Homosexuality was strongly condemned by African bishops of the Anglican church as they expressed their disapproval to the Archbishop of Canterbury, Rowan Williams on Tuesday.
"Homosexuality is incompatible with the word of God," said conference host and Ugandan Archbishop Uganda Henry Luke Orombi.
"It is good Archbishop Rowan is here. We are going to express to him where we stand," he added.
"There is already a break. It doesn't need to be announced," said Orombi.
Williams delivered a sermon Tuesday at the opening of the six-day meeting, the first of its kind since 2004.
While he did not mention homosexuality, he said it was the duty of all bishops to be open-minded on contentious issues.
"We must learn to listen to those we lead and serve to find out what their hopes and needs and confusions are. We must love them and attend to their humanity in all its diversity," Williams said.
However the head of the Council of Anglican Provinces in Africa left little doubt that his position on the matter is settled.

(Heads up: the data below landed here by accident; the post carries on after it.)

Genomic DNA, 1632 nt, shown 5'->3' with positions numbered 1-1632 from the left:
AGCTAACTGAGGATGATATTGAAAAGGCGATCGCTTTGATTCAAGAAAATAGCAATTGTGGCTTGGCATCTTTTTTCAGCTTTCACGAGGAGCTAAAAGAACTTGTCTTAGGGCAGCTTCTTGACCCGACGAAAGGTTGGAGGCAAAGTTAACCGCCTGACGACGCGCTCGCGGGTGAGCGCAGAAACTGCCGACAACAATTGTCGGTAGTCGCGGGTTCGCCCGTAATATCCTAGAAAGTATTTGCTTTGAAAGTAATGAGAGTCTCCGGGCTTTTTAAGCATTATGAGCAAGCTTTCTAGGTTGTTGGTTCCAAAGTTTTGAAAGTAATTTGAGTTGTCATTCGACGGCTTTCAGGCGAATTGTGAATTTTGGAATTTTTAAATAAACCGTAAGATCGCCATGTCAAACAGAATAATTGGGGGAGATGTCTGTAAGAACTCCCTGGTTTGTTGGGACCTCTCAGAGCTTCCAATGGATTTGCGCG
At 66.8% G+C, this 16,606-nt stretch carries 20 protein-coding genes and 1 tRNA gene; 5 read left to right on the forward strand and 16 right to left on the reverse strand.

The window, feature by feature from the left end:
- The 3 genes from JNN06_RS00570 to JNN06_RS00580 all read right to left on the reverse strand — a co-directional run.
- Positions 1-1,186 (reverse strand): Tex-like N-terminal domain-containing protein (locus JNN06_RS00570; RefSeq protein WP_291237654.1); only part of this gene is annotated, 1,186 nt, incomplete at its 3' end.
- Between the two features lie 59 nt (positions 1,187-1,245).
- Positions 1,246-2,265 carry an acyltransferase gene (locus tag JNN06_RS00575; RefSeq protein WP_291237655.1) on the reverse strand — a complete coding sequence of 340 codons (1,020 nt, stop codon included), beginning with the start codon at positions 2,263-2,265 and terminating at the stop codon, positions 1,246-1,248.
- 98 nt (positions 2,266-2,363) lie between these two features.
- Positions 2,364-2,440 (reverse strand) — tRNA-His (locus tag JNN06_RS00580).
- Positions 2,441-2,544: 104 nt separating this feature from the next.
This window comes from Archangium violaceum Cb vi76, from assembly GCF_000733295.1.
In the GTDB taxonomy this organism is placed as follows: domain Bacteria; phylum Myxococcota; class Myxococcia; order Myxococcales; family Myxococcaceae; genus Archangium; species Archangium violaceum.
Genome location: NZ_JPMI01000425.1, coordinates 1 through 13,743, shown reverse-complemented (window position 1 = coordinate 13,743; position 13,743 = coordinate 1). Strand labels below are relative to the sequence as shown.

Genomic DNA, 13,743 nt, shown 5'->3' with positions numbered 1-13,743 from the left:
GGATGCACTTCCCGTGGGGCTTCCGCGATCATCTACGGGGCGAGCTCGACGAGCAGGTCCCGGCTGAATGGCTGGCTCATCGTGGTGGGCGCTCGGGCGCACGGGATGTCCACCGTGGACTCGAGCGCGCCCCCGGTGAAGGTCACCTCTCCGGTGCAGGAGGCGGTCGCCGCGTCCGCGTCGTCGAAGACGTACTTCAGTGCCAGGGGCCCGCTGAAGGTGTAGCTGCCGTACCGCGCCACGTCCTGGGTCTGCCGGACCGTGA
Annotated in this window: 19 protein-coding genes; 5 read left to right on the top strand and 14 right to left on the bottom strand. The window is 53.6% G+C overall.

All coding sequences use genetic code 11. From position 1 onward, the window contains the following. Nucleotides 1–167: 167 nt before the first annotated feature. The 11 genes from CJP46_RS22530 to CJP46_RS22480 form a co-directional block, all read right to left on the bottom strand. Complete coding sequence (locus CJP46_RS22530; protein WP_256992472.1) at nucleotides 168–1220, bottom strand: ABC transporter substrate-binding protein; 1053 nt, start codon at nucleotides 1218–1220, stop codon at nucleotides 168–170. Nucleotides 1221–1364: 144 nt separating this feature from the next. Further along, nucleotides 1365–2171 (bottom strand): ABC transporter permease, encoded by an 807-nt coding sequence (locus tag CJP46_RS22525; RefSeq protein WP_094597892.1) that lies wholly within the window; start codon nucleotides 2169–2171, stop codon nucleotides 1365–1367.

"Today, the West is lacking obedience to the word of God," Reverend Ian Ernest of Mauritius told journalists on the sidelines of the conference.
"It is for us (Africans) to redress the situation," he said, adding that he has severed all ties to the Episcopalian churches in Canada and the United States that have allowed gays to enter the clergy.
Homosexuality is illegal in many African countries and is punishable by a prison sentence.
In Uganda, a drastic anti-gay bill has been met with criticism from Western states and rights group, notably for imposing the death penalty for "aggravated homosexuality" in cases of rape of a minor by a person of the same sex, or where one partner has HIV.